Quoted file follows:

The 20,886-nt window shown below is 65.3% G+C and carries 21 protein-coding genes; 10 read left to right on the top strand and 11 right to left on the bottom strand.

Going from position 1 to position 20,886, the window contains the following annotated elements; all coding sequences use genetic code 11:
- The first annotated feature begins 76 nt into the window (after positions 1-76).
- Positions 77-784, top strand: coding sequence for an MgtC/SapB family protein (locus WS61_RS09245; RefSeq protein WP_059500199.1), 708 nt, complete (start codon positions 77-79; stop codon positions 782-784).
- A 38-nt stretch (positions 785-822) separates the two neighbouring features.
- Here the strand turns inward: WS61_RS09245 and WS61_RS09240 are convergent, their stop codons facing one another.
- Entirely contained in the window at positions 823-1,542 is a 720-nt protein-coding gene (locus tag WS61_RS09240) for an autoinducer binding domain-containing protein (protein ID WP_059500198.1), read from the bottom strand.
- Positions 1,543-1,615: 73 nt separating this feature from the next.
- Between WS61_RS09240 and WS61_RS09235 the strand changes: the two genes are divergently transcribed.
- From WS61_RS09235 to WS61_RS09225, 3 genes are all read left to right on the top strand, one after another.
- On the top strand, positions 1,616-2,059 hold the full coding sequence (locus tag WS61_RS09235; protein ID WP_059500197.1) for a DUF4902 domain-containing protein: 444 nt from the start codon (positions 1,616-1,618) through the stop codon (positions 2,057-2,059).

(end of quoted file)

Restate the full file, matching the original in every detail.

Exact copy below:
The 20,886-nt window shown below is 65.3% G+C and carries 21 protein-coding genes; 10 read left to right on the top strand and 11 right to left on the bottom strand.

Going from position 1 to position 20,886, the window contains the following annotated elements; all coding sequences use genetic code 11:
- The first annotated feature begins 76 nt into the window (after positions 1-76).
- Positions 77-784, top strand: coding sequence for an MgtC/SapB family protein (locus WS61_RS09245; RefSeq protein WP_059500199.1), 708 nt, complete (start codon positions 77-79; stop codon positions 782-784).
- A 38-nt stretch (positions 785-822) separates the two neighbouring features.
- Here the strand turns inward: WS61_RS09245 and WS61_RS09240 are convergent, their stop codons facing one another.
- Entirely contained in the window at positions 823-1,542 is a 720-nt protein-coding gene (locus tag WS61_RS09240) for an autoinducer binding domain-containing protein (protein ID WP_059500198.1), read from the bottom strand.
- Positions 1,543-1,615: 73 nt separating this feature from the next.
- Between WS61_RS09240 and WS61_RS09235 the strand changes: the two genes are divergently transcribed.
- From WS61_RS09235 to WS61_RS09225, 3 genes are all read left to right on the top strand, one after another.
- On the top strand, positions 1,616-2,059 hold the full coding sequence (locus tag WS61_RS09235; protein ID WP_059500197.1) for a DUF4902 domain-containing protein: 444 nt from the start codon (positions 1,616-1,618) through the stop codon (positions 2,057-2,059).